INDIANAPOLIS — The holiday season is called the “most wonderful time of year,” but it’s also a time when people are often the sickliest.

This week, health professionals are warning about one of the biggest culprits: the flu.  

The few days spanning from December 5 to December 9 make up National Influenza Vaccination Week. Because this year has already seen a particularly bad start to flu season, health officials everywhere, including at Hancock Health, are hoping to convince you to get your flu vaccine. 

According to the Centers for Disease Control and Prevention, at least 8.7 million illnesses, 78,000 hospitalizations and 4,500 deaths from flu have been documented so far this season. The typical flu season can run from September to May, which means if trends continue, numbers are expected to exponentially jump.  

Here in Indiana, 11 Hoosiers have died from the flu this year. The state is also reporting a “very high” level of activity, causing hospitals to implement restrictions to their visitation policies to prevent the spread. Health professionals say it’s an ominous start to the season but also emphasize that its not too late to do something about it and get a flu shot.  

“It’s certainly not too late. In fact, I would encourage people to get it now, because flu numbers are up, about the highest we’ve seen in 10 years,” Jason Wells with Hancock Health said.  

Wells added that the flu vaccine is the biggest tool the healthcare system has to combat the spread of influenza. And while the shot may not guarantee a 100% certain immunity from influenza, it will help recipients from experience worse symptoms and cut down on spread.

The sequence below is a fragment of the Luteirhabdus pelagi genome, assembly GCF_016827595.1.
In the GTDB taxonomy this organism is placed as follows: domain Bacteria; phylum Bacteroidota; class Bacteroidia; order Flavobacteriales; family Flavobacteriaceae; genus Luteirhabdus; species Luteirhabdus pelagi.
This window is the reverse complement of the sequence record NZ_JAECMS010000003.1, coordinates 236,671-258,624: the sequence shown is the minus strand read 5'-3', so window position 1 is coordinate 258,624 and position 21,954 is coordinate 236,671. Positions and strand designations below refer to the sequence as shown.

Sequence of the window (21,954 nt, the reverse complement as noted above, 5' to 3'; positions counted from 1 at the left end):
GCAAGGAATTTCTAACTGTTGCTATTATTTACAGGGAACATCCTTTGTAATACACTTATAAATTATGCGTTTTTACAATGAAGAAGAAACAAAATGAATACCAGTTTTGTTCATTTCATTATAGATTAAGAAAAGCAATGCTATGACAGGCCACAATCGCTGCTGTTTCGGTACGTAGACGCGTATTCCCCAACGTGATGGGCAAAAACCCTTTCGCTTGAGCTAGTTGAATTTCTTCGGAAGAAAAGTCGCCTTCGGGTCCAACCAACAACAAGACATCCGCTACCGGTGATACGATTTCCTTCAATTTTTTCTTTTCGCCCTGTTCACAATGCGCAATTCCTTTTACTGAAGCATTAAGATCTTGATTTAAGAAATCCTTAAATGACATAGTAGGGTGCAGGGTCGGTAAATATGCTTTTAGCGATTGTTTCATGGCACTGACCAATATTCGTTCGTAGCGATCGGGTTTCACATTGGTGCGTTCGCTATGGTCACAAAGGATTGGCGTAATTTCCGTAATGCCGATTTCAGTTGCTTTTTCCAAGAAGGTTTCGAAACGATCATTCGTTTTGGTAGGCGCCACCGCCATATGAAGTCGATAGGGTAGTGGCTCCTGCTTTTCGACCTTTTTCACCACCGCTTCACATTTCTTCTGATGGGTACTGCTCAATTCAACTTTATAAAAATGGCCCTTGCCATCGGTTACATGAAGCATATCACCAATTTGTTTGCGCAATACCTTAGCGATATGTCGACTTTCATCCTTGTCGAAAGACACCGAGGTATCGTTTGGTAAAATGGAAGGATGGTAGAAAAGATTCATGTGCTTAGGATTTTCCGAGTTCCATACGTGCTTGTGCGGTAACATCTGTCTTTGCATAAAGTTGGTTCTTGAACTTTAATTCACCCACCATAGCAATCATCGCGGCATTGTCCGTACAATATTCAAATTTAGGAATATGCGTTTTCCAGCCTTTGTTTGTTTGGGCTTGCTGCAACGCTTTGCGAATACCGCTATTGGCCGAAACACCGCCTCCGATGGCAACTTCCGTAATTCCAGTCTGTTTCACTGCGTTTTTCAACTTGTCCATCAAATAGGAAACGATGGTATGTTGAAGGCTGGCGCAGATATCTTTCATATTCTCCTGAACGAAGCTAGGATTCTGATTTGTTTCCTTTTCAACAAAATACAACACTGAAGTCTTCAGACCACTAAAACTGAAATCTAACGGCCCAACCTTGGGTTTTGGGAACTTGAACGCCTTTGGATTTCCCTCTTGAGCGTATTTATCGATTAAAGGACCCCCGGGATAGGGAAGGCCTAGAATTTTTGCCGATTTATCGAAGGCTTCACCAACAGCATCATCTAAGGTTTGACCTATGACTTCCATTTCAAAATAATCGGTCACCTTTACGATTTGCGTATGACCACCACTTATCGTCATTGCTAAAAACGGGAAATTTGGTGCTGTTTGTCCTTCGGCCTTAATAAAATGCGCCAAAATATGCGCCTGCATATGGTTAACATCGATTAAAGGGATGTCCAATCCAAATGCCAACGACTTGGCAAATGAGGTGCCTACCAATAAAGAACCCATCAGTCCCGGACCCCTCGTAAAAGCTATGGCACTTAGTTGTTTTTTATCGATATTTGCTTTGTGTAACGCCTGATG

“The elderly, the young population, those with comorbidities, heart disease, respiratory disease, they are vulnerable. So let’s do it we can to take care of ourselves selves to make sure we don’t spread it onto them,” Wells said.  

The CDC says the number of flu hospital admissions reported in the HHS Protect system during the past week almost doubled compared to the week before. But the center adds that, “The majority of influenza viruses tested are in the same genetic subclade as and antigenically similar to the influenza viruses included in this season’s influenza vaccine.” 

Hancock Health does offer flu shots across their network, but as Wells put it, they don’t care where you get your shot, as long as you get one. 

“We have plenty of time to get a flu vaccine. Plenty of time for that immunity to build up before we get into Christmas. January and February aren’t any warmer. So, let’s get it in, let’s get that immunity now, so we’re even better prepared once we get into the culture months,” he said.